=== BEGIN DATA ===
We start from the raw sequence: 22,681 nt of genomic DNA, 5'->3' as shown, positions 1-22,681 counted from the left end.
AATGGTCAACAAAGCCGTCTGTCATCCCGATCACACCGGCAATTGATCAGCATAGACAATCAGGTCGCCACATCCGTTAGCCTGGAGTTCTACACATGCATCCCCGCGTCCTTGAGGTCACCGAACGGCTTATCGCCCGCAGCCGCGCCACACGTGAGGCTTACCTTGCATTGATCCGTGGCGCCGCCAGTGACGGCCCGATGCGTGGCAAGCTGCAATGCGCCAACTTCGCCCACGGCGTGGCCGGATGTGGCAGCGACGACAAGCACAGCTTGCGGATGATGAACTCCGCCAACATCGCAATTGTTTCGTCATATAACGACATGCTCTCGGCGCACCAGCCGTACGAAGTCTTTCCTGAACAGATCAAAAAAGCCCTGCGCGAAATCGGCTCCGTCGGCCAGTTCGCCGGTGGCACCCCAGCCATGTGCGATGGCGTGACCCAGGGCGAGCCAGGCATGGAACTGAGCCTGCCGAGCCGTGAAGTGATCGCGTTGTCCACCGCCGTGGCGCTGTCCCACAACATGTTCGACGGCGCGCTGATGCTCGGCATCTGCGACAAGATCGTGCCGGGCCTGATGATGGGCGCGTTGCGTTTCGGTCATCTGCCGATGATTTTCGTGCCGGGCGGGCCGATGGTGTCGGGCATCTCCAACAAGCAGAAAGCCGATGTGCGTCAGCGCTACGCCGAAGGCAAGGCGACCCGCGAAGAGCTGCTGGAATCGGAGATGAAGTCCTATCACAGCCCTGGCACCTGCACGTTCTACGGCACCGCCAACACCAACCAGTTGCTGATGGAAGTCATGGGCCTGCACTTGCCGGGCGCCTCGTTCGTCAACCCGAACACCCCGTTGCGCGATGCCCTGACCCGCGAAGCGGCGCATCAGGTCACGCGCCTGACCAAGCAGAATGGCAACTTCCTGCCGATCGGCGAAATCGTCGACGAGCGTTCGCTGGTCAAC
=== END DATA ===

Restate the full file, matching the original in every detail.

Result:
We start from the raw sequence: 22,681 nt of genomic DNA, 5'->3' as shown, positions 1-22,681 counted from the left end.
AATGGTCAACAAAGCCGTCTGTCATCCCGATCACACCGGCAATTGATCAGCATAGACAATCAGGTCGCCACATCCGTTAGCCTGGAGTTCTACACATGCATCCCCGCGTCCTTGAGGTCACCGAACGGCTTATCGCCCGCAGCCGCGCCACACGTGAGGCTTACCTTGCATTGATCCGTGGCGCCGCCAGTGACGGCCCGATGCGTGGCAAGCTGCAATGCGCCAACTTCGCCCACGGCGTGGCCGGATGTGGCAGCGACGACAAGCACAGCTTGCGGATGATGAACTCCGCCAACATCGCAATTGTTTCGTCATATAACGACATGCTCTCGGCGCACCAGCCGTACGAAGTCTTTCCTGAACAGATCAAAAAAGCCCTGCGCGAAATCGGCTCCGTCGGCCAGTTCGCCGGTGGCACCCCAGCCATGTGCGATGGCGTGACCCAGGGCGAGCCAGGCATGGAACTGAGCCTGCCGAGCCGTGAAGTGATCGCGTTGTCCACCGCCGTGGCGCTGTCCCACAACATGTTCGACGGCGCGCTGATGCTCGGCATCTGCGACAAGATCGTGCCGGGCCTGATGATGGGCGCGTTGCGTTTCGGTCATCTGCCGATGATTTTCGTGCCGGGCGGGCCGATGGTGTCGGGCATCTCCAACAAGCAGAAAGCCGATGTGCGTCAGCGCTACGCCGAAGGCAAGGCGACCCGCGAAGAGCTGCTGGAATCGGAGATGAAGTCCTATCACAGCCCTGGCACCTGCACGTTCTACGGCACCGCCAACACCAACCAGTTGCTGATGGAAGTCATGGGCCTGCACTTGCCGGGCGCCTCGTTCGTCAACCCGAACACCCCGTTGCGCGATGCCCTGACCCGCGAAGCGGCGCATCAGGTCACGCGCCTGACCAAGCAGAATGGCAACTTCCTGCCGATCGGCGAAATCGTCGACGAGCGTTCGCTGGTCAAC